Saturday, 26 April 2014

Sewing vs Ready-Made

There are two messages or morals here in this little personal story for the day.........

Many make their own clothes because they simply like to be creative and individual, whilst others sew because nothing off the peg fits - others find it more economical.

On Tuesday, my eldest Granddaughter, Kirsten, asked if a parcel from Melbourne sent Express would reach her within 2 days, guaranteed. I reported from past experience, because she lived out on the South Coast NSW, a very definite NO. "Looks like I'll have to make an outfit myself then", was the response.
Friend's dress-up party to which she wanted to go as a Native American (Indian) was Saturday night and everyone was asked to go as someone with a name commencing with N  A   or T since Nat was her friend's name.

Off to the local shops to buy some "stuff" and out came my daughter's trusty old Bernina 730, not the new model 730, the OLD vintage one. My father gave it to me when I was 19 or 20 and I passed it on to Melinda. I think it was 1964.
Kirsten is 20 and I've now dubbed her Miss 730. When I sent a text reminding her that I was her age when Poppy gave me my first sewing machine and now she is using it, her response is not printable! You wouldn't remember a past Newsletter in which I showed the Year 12 formal dress she made on this same machine a couple of years ago. Melinda sent me these photos thinking I would be proud to see the 730 being used so much. I have their permission to share here.


Two of her friends purchased their outfits online and when received, they didn't fit. So, out came the 730 again and off she whipped around to their house, did the alterations and off they've gone to the party.
After a search on Internet, they found some Indian names.
Inteus (has no shame), alias Bianca, on the left, 
Dichal (speaks a lot), alias Kirsten, on the right.
I wonder if Mr. Bernina would like to hear this story?
He was at the AQC last week in Melbourne, blogs of which will continue here in the next few days.

What do you think are the two morals?

Post below what you think they are 
and I will send a 
Gift Pack of Thread to the selected winner.

I hope Inteus and Dichal are enjoying the party as I type!

21 comments:

  1. One has to be something about the value of buying quality. That 50-yr-old machine was built to last. And the other is that having the skills to "do it yourself" means that you never get stuck without a costume (or with an ill-fitting one)!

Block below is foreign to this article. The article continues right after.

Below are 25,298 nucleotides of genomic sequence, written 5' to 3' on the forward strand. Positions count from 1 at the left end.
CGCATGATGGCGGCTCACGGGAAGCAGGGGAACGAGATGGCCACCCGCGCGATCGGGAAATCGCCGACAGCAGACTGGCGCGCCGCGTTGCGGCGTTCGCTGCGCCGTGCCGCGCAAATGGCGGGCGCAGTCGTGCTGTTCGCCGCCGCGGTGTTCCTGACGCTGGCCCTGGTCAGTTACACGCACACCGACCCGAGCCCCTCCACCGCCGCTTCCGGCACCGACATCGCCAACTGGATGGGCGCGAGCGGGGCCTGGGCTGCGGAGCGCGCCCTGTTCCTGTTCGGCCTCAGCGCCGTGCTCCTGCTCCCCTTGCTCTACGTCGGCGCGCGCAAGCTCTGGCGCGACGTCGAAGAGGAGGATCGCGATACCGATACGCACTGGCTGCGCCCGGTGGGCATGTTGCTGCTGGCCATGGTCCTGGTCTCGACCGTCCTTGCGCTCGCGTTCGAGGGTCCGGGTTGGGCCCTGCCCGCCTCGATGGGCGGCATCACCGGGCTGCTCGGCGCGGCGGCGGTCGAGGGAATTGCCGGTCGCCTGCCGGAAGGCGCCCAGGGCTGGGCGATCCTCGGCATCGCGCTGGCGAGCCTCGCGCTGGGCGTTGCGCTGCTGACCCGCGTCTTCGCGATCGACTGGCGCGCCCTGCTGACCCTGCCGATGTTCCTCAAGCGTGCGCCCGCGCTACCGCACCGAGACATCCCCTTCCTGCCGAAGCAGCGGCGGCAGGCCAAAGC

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    1. Both true Vireya and you would know :) I loved that old machine, it sewed many a garment for both pleasure and to earn a few dollars when I was first married. Lovely to hear from you.

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  2. First one is "if you want something done right do it yourself" The second one is "An oldie but a goodie" :)

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    1. Well, that's true too Karen. Thank you

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  3. I think the moral is that you should always have your own sewing machine and know how to use it. Then you don't have to rely on someone else. Great costumes she did by the way.

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    1. Quite true. Yes, Kirsten made hers simply by copying a photo of one she saw on the internet. What was amazing was that Bianca had never seen anyone use a sewing machine!

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  4. Moral 1 : Old Berninas never die. Quality soldiers on for ever.
    Moral 2 : A determined sewer is faster than Australia Post.

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    1. Hi Helen, first one is so very true; second one is a shame that it could be true and it shouldn't be. Thanks, Judy

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  5. Carol in Stirling ACT27 April 2014 at 11:21

    A bird in the hand is worth two in the bush. And A friend in need is a friend indeed. She's learnt a lot from her grandma. Well done Kirsten!

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    1. Hi Carol, Two true sayings for sure. Neither of her friends outfits they purchased online fitted, both needing alterations. Just wish my three granddaughters of Melinda's lived closer so as holiday learning could be more often. Regards, Judy

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  6. Moral number 1: Always buy the best machine you can afford and look after it. It will then look after you.
    Moral number 2: Learn to sew/teach the young to sew and share your talents.
    I learned to sew from my mother on a hand crank machine which I still have and my grandmother on a treadle, which I also have. I made my first electric machine sewn garment in 2nd grade on my Mum's machine. From early teens I was making all my own clothes and by mid teens sewing for my friends as well. When I was 20 I made a long bridesmaid's dress with gathered skirt and long, puffy, cuffed sleeves for a workmate's sister to wear to my workmate's wedding (red hailspot on white voile - it was 1971). I can't remember why the emergency but I do remember the gratitude when I delivered the dress an hour before the wedding.
    Sewing has always and will always be a part of who I am. I sewed then for pleasure, economy and creativity; now my patchwork passion is hardly economical!